Yet some people would use this evil, which shamed Madison himself, to erase all of his other accomplishments. In July, for example, the New York Post reported that the directors and staff of Madison’s Montpelier had excluded most of his contributions to our nation from its exhibits, focusing instead on the slavery of his time and the perceived racism of ours. Their tours of the house and grounds left many visitors confused or angered by their politically correct guides and the banishment of Madison himself from his own home.

After these protests, Montpelier announced that it would offer a month-long “Constitution Day” celebration centered on the September 17 anniversary of the adoption of this document.

It’s unclear if this celebration was already in the works, as claimed by a Montpellier representative, or if it was more of a reaction to public outcry. Be that as it may, what these iconoclasts forget by seeking to denigrate or even erase our past is that Madison does not only live in Montpellier, nor in the cities that bear her name, nor in the statues erected in her memory. . Its greatest memorial is found in the oldest written constitution in the world. If the culture cancellation movement ever destroys this sanctuary of our freedoms, then the republic it established will also disappear.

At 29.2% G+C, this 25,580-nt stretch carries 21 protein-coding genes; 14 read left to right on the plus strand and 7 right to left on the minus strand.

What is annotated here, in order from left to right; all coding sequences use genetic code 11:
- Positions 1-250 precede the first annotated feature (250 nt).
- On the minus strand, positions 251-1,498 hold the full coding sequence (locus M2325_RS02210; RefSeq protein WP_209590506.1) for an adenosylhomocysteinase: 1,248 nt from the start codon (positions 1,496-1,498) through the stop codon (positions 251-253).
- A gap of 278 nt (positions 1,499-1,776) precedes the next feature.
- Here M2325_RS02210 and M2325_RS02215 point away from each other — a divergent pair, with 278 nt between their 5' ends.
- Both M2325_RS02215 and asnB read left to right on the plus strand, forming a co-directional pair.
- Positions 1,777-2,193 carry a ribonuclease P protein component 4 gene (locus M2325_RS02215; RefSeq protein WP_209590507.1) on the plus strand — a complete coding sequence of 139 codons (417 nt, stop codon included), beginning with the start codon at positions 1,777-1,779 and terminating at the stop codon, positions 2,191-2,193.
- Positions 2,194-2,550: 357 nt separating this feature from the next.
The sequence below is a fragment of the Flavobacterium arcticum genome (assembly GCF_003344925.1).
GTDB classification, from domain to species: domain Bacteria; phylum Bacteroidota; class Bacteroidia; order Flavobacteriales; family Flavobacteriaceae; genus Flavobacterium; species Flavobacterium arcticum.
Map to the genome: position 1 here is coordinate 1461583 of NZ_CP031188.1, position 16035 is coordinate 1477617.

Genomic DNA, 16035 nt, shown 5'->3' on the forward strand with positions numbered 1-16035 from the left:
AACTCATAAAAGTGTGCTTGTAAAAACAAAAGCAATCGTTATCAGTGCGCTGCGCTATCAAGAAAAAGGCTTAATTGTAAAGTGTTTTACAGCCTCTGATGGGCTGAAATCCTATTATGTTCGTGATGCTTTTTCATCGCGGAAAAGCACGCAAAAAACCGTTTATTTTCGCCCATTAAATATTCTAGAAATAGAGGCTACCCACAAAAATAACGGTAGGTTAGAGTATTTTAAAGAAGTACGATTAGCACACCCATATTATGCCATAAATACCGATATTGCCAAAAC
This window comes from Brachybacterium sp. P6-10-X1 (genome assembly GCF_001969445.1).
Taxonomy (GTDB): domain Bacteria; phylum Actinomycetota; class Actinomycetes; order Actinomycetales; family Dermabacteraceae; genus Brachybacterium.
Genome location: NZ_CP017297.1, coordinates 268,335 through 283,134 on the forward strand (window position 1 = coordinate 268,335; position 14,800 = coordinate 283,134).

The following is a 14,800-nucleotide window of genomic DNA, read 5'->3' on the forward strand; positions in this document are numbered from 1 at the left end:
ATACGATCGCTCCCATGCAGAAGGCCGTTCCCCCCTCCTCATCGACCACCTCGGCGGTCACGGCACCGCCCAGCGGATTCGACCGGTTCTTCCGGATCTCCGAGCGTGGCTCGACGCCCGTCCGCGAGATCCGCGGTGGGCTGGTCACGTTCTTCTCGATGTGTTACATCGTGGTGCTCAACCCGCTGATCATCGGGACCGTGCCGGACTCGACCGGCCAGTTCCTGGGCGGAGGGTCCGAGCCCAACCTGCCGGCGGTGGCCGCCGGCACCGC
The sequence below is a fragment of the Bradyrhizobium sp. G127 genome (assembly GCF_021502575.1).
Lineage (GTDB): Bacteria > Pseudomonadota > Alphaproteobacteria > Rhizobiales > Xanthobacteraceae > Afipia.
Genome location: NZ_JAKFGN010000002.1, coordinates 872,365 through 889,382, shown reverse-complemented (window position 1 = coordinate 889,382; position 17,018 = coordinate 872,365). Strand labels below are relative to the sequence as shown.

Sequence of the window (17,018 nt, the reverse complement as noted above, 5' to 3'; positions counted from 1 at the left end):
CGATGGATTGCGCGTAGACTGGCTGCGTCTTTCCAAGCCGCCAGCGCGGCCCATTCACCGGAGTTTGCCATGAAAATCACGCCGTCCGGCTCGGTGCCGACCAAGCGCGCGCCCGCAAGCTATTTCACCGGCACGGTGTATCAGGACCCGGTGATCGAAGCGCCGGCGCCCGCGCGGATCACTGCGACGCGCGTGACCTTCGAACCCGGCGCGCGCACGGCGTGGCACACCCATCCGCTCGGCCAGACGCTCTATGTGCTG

As Madison wrote near the end of her life: “The counsel closest to my heart and deepest in my convictions is that the Union of States be cherished and perpetuated. Let the declared enemy be considered a Pandora with her box open; and the disguised one, like the serpent crawling with its deadly wiles in paradise.

Preserve Madison’s greatest monument, the Constitution, and we preserve what Jefferson’s Declaration of Independence called our inalienable rights to “life, liberty, and the pursuit of happiness.”